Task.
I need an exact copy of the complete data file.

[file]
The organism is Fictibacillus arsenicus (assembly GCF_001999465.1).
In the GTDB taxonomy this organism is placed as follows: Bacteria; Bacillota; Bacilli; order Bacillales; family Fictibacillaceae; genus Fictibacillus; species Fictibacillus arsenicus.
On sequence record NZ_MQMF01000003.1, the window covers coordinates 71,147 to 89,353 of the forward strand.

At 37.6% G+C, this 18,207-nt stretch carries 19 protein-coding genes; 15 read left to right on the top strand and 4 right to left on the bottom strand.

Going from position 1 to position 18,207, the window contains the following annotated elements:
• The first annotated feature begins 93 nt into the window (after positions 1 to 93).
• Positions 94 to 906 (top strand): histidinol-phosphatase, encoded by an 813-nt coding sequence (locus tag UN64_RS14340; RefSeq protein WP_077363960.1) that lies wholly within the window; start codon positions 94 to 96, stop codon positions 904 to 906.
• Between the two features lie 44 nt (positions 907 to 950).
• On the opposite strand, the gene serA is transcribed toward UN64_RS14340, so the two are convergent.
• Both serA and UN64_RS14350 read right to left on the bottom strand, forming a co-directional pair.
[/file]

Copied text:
The organism is Fictibacillus arsenicus (assembly GCF_001999465.1).
In the GTDB taxonomy this organism is placed as follows: Bacteria; Bacillota; Bacilli; order Bacillales; family Fictibacillaceae; genus Fictibacillus; species Fictibacillus arsenicus.
On sequence record NZ_MQMF01000003.1, the window covers coordinates 71,147 to 89,353 of the forward strand.

At 37.6% G+C, this 18,207-nt stretch carries 19 protein-coding genes; 15 read left to right on the top strand and 4 right to left on the bottom strand.

Going from position 1 to position 18,207, the window contains the following annotated elements:
• The first annotated feature begins 93 nt into the window (after positions 1 to 93).
• Positions 94 to 906 (top strand): histidinol-phosphatase, encoded by an 813-nt coding sequence (locus tag UN64_RS14340; RefSeq protein WP_077363960.1) that lies wholly within the window; start codon positions 94 to 96, stop codon positions 904 to 906.
• Between the two features lie 44 nt (positions 907 to 950).
• On the opposite strand, the gene serA is transcribed toward UN64_RS14340, so the two are convergent.
• Both serA and UN64_RS14350 read right to left on the bottom strand, forming a co-directional pair.